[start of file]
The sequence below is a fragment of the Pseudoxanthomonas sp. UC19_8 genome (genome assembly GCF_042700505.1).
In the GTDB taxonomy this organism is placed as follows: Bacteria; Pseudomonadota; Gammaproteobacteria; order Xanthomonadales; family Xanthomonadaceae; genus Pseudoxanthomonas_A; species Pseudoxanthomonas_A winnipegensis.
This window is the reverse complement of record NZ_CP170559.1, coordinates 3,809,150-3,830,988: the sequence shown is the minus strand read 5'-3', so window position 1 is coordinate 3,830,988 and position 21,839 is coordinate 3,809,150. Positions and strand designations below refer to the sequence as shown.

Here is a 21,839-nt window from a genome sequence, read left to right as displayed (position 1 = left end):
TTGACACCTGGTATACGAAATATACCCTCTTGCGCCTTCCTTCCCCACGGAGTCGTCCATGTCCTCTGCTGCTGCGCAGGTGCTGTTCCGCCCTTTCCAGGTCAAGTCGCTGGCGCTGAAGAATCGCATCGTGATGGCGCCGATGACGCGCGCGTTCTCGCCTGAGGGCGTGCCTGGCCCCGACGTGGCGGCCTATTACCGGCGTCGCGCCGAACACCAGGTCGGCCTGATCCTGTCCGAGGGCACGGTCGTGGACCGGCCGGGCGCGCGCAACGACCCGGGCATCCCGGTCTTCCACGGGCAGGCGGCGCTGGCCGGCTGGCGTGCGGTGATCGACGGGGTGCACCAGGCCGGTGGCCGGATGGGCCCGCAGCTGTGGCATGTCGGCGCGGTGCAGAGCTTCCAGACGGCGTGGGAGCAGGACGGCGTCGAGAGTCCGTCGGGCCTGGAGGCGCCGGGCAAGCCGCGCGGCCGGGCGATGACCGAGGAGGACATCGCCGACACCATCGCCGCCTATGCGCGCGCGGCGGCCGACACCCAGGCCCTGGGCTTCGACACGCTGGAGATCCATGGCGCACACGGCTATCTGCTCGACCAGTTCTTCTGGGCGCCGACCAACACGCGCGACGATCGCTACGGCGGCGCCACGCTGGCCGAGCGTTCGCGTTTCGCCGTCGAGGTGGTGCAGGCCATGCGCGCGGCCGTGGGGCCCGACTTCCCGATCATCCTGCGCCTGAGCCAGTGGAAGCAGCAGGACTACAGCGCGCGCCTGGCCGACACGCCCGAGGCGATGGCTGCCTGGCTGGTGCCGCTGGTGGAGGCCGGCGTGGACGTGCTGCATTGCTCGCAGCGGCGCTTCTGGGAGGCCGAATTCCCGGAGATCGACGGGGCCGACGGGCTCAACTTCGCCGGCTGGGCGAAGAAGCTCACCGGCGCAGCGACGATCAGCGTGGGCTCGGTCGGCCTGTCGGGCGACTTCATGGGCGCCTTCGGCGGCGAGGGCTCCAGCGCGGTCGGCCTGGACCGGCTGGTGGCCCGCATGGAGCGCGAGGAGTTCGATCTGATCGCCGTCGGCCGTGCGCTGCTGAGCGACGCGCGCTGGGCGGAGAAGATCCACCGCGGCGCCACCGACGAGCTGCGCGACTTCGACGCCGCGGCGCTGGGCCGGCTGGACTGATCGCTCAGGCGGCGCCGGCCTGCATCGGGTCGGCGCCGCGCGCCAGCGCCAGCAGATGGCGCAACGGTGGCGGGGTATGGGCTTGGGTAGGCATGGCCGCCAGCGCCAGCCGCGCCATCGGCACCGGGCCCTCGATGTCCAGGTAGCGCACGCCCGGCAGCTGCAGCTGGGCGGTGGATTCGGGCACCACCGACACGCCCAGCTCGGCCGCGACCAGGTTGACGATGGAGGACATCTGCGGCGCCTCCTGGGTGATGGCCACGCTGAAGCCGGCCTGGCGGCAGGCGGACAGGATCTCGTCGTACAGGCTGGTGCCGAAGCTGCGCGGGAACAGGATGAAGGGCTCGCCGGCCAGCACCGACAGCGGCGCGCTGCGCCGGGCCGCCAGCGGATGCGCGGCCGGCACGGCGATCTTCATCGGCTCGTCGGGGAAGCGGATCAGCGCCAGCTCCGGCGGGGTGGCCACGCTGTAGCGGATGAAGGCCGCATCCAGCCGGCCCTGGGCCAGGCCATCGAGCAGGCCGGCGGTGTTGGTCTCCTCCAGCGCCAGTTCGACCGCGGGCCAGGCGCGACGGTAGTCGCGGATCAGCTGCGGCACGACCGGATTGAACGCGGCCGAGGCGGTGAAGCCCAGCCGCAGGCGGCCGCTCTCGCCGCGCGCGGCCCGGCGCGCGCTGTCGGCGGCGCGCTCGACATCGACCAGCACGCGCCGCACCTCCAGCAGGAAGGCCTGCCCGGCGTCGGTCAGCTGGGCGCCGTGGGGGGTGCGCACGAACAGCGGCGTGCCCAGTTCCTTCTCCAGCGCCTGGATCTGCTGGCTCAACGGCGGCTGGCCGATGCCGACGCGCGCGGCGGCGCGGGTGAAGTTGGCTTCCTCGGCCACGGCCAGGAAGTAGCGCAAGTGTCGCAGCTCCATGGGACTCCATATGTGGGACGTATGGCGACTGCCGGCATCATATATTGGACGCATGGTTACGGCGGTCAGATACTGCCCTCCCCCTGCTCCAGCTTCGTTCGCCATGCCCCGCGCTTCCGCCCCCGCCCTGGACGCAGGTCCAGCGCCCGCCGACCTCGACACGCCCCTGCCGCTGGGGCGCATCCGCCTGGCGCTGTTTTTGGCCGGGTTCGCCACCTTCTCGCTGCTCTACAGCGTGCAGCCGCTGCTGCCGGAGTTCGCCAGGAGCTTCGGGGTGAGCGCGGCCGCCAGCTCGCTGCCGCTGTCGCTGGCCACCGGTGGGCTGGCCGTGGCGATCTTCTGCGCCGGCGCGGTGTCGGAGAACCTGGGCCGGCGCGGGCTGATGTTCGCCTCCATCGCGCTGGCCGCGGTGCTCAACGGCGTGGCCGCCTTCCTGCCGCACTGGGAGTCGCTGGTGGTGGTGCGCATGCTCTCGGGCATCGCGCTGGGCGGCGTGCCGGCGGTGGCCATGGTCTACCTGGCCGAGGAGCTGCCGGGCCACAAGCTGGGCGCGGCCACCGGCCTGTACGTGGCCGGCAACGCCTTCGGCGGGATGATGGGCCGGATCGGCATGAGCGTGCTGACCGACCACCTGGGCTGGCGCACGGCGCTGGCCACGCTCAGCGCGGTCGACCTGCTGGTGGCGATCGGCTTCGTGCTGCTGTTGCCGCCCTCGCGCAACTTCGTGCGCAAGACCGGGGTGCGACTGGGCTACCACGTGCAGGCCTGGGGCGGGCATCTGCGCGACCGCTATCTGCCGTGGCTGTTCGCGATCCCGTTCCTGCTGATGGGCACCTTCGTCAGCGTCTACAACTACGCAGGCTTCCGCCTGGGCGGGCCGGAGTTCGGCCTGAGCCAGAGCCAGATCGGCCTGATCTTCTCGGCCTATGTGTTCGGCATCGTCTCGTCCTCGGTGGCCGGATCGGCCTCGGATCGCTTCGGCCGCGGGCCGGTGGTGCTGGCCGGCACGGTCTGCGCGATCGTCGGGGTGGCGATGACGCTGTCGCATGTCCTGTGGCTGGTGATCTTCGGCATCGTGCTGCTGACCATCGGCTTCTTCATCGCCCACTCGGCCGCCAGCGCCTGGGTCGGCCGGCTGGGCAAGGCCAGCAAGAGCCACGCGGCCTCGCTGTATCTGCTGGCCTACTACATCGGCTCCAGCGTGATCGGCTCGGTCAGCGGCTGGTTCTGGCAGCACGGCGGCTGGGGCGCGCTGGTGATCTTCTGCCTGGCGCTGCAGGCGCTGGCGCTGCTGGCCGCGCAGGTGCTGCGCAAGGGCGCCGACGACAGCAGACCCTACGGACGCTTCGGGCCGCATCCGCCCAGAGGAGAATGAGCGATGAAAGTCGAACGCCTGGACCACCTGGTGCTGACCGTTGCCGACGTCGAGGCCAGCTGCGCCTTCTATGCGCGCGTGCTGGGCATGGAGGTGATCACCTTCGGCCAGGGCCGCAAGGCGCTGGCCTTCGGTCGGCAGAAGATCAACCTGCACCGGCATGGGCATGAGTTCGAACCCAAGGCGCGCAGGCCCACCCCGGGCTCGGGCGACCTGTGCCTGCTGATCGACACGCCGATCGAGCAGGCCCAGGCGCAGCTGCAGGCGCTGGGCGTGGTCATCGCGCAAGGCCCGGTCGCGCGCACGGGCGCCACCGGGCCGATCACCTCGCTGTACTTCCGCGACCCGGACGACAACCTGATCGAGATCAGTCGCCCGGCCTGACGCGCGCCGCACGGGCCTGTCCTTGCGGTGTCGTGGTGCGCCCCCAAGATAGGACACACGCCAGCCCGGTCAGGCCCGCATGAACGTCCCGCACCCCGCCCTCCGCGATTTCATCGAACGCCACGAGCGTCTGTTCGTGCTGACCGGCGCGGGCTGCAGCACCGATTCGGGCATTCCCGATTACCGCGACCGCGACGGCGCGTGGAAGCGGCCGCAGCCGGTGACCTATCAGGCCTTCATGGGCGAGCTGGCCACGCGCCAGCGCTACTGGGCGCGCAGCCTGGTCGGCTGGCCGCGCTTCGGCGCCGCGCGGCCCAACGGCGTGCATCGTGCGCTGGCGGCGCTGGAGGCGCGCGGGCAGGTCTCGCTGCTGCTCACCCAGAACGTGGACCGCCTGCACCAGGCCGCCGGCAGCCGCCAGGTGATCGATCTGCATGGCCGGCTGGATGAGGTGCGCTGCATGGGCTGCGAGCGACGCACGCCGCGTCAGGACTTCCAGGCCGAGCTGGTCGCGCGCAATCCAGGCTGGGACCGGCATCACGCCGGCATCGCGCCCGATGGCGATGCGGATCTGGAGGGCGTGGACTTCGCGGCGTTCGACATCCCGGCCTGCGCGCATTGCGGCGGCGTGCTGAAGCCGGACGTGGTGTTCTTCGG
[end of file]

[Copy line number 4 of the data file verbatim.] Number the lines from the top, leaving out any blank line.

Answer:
Here is a 21,839-nt window from a genome sequence, read left to right as displayed (position 1 = left end):